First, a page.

coquette


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co·quette

 (kō-kĕt′)
n.
A woman who regularly makes romantic or sexual overtures; a flirt.

[French, feminine of coquet, flirtatious man; see coquet.]

co·quet′tish adj.
co·quet′tish·ly adv.
co·quet′tish·ness n.

coquette

(kəʊˈkɛt; kɒˈkɛt)
n
1. a woman who flirts
2. (Animals) any hummingbird of the genus Lophornis, esp the crested Brazilian species L. magnifica
[C17: from French, feminine of coquet]
coˈquettish adj
coˈquettishly adv
coˈquettishness n

co•quette

(koʊˈkɛt)

n.
a woman who flirts insincerely with men to win their admiration and attention.
[1605–15; < French, feminine of coquet]
co•quet′tish, adj.
co•quet′tish•ly, adv.
co•quet′tish•ness, n.
ThesaurusAntonymsRelated WordsSynonymsLegend:
Noun1.coquette - a seductive woman who uses her sex appeal to exploit mencoquette - a seductive woman who uses her sex appeal to exploit men
adult female, woman - an adult female person (as opposed to a man); "the woman kept house while the man hunted"
Verb1.coquette - talk or behave amorously, without serious intentionscoquette - talk or behave amorously, without serious intentions; "The guys always try to chat up the new secretaries"; "My husband never flirts with other women"
talk, speak - exchange thoughts; talk with; "We often talk business"; "Actions talk louder than words"
wanton - engage in amorous play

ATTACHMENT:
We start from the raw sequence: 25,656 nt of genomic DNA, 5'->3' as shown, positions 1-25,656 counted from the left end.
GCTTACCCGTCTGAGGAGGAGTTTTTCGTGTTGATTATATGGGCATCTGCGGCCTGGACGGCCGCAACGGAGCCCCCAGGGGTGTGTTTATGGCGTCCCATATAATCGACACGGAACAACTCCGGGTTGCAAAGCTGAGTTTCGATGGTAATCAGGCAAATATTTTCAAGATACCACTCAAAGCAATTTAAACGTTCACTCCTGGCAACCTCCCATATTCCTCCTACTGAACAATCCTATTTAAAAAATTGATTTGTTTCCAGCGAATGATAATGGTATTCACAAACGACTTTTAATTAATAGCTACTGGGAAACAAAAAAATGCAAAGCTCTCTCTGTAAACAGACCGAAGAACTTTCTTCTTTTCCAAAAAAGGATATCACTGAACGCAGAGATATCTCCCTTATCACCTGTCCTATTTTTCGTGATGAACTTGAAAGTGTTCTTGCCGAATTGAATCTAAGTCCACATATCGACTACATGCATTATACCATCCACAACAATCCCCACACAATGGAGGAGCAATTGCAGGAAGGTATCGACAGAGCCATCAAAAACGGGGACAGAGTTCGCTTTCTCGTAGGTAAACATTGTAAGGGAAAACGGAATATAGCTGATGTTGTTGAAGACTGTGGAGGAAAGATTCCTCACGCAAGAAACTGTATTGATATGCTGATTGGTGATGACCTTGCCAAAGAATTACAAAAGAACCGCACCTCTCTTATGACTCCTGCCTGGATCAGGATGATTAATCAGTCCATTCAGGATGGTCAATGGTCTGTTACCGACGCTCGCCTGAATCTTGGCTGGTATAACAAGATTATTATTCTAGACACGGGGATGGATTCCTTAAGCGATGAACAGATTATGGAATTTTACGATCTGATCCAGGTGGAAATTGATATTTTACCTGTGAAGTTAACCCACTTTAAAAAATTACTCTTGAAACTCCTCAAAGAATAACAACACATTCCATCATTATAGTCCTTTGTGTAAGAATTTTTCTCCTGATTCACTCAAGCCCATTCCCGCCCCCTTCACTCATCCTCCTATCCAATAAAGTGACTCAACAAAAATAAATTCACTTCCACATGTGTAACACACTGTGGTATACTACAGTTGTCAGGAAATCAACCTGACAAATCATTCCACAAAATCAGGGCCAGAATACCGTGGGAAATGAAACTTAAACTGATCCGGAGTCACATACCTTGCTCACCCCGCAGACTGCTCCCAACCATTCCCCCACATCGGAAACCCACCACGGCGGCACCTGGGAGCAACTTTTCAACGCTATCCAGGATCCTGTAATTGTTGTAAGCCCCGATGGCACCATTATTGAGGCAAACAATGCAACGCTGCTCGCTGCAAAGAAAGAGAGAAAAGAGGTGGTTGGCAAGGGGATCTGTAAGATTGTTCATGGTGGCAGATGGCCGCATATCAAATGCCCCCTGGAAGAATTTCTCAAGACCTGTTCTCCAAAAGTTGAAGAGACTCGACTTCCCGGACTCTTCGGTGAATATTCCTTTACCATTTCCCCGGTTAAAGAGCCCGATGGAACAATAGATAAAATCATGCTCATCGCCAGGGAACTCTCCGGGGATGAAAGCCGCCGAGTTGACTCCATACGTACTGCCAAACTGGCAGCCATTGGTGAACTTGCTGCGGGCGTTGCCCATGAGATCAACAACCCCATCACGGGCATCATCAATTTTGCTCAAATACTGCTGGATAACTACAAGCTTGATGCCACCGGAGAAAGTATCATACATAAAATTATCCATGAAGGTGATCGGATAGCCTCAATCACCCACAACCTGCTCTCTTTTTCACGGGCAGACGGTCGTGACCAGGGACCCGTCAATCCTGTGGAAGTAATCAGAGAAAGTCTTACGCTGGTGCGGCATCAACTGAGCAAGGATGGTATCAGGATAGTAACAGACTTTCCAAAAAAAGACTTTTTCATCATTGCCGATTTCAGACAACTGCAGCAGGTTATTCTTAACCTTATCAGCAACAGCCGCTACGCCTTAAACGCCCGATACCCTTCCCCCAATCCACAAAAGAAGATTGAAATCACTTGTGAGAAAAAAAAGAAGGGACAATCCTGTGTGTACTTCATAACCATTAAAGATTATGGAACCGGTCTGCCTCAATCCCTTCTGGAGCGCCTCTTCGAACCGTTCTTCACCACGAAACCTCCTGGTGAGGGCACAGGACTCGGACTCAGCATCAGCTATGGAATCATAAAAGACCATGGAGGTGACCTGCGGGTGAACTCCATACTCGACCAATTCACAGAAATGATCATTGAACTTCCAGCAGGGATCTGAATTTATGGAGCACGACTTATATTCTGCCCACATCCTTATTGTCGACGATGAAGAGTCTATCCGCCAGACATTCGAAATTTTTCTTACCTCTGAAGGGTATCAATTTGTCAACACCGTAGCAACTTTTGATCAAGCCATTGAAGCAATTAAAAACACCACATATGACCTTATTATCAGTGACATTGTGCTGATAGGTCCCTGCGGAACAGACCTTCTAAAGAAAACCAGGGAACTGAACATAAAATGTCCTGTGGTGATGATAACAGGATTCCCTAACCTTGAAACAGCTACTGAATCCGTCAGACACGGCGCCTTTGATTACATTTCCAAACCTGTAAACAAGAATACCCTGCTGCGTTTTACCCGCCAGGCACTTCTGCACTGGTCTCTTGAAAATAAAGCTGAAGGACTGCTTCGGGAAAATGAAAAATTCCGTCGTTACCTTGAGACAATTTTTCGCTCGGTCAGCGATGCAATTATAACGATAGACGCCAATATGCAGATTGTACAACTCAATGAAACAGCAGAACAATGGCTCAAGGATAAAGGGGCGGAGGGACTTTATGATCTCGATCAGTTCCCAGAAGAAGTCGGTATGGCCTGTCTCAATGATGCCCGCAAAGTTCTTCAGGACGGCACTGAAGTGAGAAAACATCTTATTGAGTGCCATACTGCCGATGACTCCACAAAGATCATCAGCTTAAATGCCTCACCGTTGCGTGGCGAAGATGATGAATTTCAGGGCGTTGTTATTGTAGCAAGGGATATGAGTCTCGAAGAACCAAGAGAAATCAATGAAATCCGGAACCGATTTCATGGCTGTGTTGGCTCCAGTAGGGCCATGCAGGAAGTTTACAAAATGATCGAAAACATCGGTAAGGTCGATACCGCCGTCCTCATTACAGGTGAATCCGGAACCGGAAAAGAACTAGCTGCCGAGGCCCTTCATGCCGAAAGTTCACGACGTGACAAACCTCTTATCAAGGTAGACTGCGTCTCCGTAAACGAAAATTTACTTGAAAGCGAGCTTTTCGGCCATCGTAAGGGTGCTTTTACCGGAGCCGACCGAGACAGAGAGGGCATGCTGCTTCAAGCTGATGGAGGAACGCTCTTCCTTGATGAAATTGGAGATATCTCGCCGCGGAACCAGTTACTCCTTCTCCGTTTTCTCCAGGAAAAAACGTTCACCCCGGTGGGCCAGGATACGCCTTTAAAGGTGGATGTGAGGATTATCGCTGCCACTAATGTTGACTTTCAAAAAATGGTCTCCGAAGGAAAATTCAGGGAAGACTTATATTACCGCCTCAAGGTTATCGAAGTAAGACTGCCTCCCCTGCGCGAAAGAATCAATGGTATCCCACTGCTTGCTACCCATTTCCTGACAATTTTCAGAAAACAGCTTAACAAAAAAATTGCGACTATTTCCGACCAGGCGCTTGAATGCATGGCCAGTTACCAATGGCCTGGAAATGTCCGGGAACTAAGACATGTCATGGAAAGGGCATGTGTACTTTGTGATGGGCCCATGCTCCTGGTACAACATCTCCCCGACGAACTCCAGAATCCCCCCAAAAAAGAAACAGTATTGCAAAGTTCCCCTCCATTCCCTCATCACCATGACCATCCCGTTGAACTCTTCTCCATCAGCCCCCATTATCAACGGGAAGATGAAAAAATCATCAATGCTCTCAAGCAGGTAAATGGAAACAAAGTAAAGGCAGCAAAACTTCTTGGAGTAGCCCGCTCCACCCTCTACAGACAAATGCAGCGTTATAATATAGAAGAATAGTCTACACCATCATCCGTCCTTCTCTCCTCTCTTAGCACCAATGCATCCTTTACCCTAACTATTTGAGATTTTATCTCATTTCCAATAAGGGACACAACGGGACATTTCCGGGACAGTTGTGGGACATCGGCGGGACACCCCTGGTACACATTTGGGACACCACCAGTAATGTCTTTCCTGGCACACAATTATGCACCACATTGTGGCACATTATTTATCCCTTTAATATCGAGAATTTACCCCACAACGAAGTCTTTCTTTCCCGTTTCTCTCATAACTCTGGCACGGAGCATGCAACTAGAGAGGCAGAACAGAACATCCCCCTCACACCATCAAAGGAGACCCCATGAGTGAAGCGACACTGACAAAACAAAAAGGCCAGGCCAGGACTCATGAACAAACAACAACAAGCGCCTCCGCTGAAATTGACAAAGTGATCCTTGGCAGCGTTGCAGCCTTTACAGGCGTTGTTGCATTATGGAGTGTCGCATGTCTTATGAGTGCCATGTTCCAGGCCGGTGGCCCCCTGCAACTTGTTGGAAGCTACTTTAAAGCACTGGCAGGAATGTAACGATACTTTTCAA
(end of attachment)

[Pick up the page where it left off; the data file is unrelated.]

vamp - act seductively with (someone)

coquette

noun
A woman who is given to flirting:
Informal: vamp.
Translations

coquette

[kəˈket] Ncoqueta f

coquette

[kɒˈkɛt kəʊˈkɛt] n (= flirt) → coquette f

coquette

coquette

[kəʊˈkɛt] ncivetta (fig)
References in classic literature ?
Vernon on being about to receive into your family the most accomplished coquette in England.
You seem almost like a coquette, upon my life you do--a coquette of the first urban water
But, to tell you the truth, she is also a franche coquette.
She is a vain coquette, and her tricks have not answered.
Herself a consummate coquette, she could not have maneuvered better on meeting a man she wished to attract.
The words might have been those of a coquette, but the full, bright glance Maggie turned on Philip was not that of a coquette.
I have heard ladies call her coquette, not understanding that she shone softly upon all who entered the lists because, with the rarest intuition, she foresaw that they must go away broken men and already sympathised with their dear wounds.
Oh how much, and how keenly, the little coquette of five years ago, felt now
She was withal a little of a coquette, as might be perceived even in her dress, which was a mixture of ancient and modern fashions, as most suited to set of her charms.
I rather think his appearance there was distasteful to Catherine; she was not artful, never played the coquette, and had evidently an objection to her two friends meeting at all; for when Heathcliff expressed contempt of Linton in his presence, she could not half coincide, as she did in his absence; and when Linton evinced disgust and antipathy to Heathcliff, she dared not treat his sentiments with indifference, as if depreciation of her playmate were of scarcely any consequence to her.
The look produced its effect -- the two faces brightened; but immediately, as if the royal coquette thought she had done too much for simple mortals, she made a movement, turned her back on both her adorers, and appeared plunged in a reverie in which it was evident they had no part.
She has no conversation," he said, "and I am afraid that she is a coquette, for she is always flirting with the wind.